This isn’t a review of the entire film. There are plenty of those around, written by better critics than I. All I’ll say is this: I enjoyed Rogue One. It was a flawed, but welcome addition to the franchise. Somewhat better than the Force Awakens, far less so than Jedi.
However, it had problems. I’ll focus here just on the actions taken by the Empire in the final battle, on the pristine beach planet of Scarif (my review of The Force Awakens, similarly, focussed on the Starkiller Problem). Spoilers ahead, obviously. This is just for those of you who’ve already seen it.
It’s a cool battle, to be sure. AT-ATs stomping through palm trees, over white sand, repelling a rebel attack force, is always going to be geek splooge material. Now, the objectives of the rebels in the battle was unclear (running around randomly shooting shit, coupled with hooking up some old-school tech to a ‘master switch’). No Wi-Fi in the Star Wars universe, apparently.
Which leads me to the first, and most important point: according to the internal logic of the Star Wars universe, it’s really hard to transmit data. There’s no email. You can’t reply all. There’s no YouTube to upload Death Star plans onto. Shit, there’s no Internet.
Data is usually stored in something as big as a VCR cassette, or if you’re lucky, a silver floppy disc. (Indeed, key plot points of the entire Star Wars franchise centre around the inability of this civilisation in a galaxy far far away to compress and transmit information).
But anyway: that’s the tech logic.
Second, there are two sets of plans that hold the information about the Death Star’s weakness. One set of plans in the rebel flagship, and one in the transmission array on Scarif.
We know the Empire knows where the copy of the plans is, because Darth Vader storms onto the rebel ship saying: we’ve got to find those plans (and at one point we hear an Empire functionary say: ‘they’ve been uploaded to the flagship’). Presumably the Empire wants the plans so they can figure out where the weakness is on the Death Star.
Well, they have it. It’s on Scarif. In the cassette. They know the other copy is on the Rebel flag ship, so why not simply blast the flagship with the Death Star, restore order on Scarif, and retrieve the video cassette in the communication tower?
If they don’t want to risk destroying the floppy disk the rebels have, because they aren’t sure if the original back on the planet is in one piece, then sure, send Vader aboard. But surely that’s even more reason to send a squad of storm troopers up to the array to see if the cassette tape plans are okay.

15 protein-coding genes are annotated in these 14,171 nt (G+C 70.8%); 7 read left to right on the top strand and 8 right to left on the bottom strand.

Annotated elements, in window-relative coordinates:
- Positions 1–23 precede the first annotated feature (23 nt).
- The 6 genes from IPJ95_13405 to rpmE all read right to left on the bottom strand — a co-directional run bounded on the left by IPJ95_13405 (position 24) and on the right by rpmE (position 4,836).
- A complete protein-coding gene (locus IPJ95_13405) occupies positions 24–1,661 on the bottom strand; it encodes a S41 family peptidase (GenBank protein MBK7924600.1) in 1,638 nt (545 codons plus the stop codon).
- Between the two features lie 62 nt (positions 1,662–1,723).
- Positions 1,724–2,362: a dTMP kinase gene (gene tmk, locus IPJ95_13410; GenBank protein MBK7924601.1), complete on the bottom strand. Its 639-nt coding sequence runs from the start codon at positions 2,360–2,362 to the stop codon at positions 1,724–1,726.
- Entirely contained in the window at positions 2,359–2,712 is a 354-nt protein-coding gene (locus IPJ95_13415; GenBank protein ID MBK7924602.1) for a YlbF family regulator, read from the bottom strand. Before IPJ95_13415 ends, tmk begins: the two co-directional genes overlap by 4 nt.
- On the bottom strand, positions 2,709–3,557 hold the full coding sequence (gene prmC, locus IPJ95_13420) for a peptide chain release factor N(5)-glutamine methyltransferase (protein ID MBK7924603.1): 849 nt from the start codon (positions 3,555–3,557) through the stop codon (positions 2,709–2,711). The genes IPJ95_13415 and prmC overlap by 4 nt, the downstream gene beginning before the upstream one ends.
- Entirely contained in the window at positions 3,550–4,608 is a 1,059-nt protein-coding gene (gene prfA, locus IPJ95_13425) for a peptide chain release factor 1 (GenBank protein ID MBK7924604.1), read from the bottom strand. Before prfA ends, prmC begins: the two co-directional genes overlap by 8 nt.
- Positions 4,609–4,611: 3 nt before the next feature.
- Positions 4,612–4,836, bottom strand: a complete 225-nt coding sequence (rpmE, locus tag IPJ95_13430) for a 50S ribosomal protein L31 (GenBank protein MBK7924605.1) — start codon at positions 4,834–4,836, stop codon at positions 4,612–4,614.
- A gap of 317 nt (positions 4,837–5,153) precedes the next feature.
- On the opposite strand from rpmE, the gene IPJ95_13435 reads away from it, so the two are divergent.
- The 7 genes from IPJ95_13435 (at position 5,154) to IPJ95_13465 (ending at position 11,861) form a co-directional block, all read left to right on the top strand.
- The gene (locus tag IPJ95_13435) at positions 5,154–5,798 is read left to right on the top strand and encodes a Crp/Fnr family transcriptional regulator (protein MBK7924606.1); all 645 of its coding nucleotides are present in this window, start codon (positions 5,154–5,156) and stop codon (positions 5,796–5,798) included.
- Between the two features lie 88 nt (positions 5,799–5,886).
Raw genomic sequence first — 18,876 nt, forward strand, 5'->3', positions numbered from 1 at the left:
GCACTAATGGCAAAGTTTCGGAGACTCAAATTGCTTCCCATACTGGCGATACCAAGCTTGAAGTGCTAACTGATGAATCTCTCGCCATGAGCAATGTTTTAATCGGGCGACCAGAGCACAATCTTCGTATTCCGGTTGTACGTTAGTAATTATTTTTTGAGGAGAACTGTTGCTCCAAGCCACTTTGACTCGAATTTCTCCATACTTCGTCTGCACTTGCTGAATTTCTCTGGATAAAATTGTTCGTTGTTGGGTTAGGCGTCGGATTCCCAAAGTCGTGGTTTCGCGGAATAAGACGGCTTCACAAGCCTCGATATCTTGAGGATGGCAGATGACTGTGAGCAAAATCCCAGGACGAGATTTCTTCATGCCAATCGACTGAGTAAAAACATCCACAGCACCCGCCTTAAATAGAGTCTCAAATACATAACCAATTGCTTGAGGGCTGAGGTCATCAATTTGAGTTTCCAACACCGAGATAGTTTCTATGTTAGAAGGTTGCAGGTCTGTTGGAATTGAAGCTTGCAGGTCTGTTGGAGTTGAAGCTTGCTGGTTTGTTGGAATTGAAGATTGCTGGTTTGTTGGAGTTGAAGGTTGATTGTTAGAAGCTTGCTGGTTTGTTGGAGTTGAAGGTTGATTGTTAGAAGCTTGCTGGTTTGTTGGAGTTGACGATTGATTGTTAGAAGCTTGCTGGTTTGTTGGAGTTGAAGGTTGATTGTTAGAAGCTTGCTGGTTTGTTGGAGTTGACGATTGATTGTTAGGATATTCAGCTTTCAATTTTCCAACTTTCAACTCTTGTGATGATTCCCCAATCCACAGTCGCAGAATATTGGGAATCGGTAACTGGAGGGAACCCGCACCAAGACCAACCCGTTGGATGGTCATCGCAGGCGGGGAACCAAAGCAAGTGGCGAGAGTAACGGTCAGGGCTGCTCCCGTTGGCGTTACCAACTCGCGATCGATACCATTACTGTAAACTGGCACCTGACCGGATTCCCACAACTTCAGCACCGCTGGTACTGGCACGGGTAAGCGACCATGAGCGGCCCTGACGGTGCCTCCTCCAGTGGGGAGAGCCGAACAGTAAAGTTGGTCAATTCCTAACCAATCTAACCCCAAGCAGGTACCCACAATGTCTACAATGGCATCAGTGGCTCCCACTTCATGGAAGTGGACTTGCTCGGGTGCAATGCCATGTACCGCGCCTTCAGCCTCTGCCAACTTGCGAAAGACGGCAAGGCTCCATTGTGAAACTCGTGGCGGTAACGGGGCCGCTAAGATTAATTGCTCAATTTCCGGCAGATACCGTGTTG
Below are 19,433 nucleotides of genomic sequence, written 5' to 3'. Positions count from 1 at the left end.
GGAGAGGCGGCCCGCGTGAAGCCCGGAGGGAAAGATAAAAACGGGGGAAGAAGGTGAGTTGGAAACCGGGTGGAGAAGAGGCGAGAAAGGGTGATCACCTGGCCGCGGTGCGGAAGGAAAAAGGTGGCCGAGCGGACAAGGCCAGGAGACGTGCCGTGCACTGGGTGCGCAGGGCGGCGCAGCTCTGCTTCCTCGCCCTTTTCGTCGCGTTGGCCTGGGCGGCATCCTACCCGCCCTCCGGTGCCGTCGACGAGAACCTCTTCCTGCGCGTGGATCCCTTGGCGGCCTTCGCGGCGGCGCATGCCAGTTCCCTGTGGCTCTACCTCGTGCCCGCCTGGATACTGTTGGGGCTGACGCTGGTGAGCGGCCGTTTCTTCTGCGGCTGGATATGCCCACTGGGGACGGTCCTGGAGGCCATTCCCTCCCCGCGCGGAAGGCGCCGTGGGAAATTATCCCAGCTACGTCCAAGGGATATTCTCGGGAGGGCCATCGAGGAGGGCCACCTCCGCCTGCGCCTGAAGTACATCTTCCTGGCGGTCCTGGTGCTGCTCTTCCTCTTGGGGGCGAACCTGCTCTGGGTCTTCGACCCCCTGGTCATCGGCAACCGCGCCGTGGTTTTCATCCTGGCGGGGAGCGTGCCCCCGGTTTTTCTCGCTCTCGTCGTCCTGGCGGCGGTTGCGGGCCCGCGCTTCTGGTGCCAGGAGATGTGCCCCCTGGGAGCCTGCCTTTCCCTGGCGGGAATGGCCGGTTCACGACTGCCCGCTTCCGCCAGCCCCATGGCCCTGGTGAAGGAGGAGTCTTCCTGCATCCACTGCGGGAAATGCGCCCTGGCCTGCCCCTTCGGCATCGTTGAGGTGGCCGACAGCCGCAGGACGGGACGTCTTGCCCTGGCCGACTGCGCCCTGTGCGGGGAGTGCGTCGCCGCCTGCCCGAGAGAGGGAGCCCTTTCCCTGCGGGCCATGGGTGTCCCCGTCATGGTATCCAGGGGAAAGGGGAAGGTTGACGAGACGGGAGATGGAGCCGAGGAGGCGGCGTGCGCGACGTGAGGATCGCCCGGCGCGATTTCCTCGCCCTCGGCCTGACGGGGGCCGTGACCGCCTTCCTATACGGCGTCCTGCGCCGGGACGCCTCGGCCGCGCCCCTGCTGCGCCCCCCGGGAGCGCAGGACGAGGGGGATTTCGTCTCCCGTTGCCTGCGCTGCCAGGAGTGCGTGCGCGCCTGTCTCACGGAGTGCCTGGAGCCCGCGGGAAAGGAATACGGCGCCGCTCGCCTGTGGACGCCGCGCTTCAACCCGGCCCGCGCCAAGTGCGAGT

Which leads us to third: nuking Scarif. Massively over the top. For starters, nearly everyone left on the surface are Empire troops. It seems to be an important Empire archive facility, and as we’ve learned, data is hard to store and hard to transmit – so all those hundreds of thousands of files we see (the same files main characters climb up using as handholds at one point) is forever gone. Presumably there’s a lot of valuable stuff on those video tapes.
It’s rather like burning down the library of Alexandria to stop your enemies getting their hands on the most sacred text from your civilisation. Which your enemies have a copy of anyway. That’s not in the Library of Alexandria. Hey Bill the sacred text is in that caravan over the, the one leaving the city. Bill? Bill – why are you torching the library? They’ve got a copy of the book anyway. Bill? Bill you crazy fuck, put down that torch!
So. it’s stupid. We kinda know why the writers did it: they had to figure out a way to kill all the characters, because of heroic sacrifice and they’re not in the sequels and blah blah blah. And getting Death-Starred is a spectacular way to go out. Sure.
It’s just completely illogical.
200 million dollars and I reckon we’re owed a better ending. But hey – I saw AT-ATs shooting shit up on a beach. Good enough for me.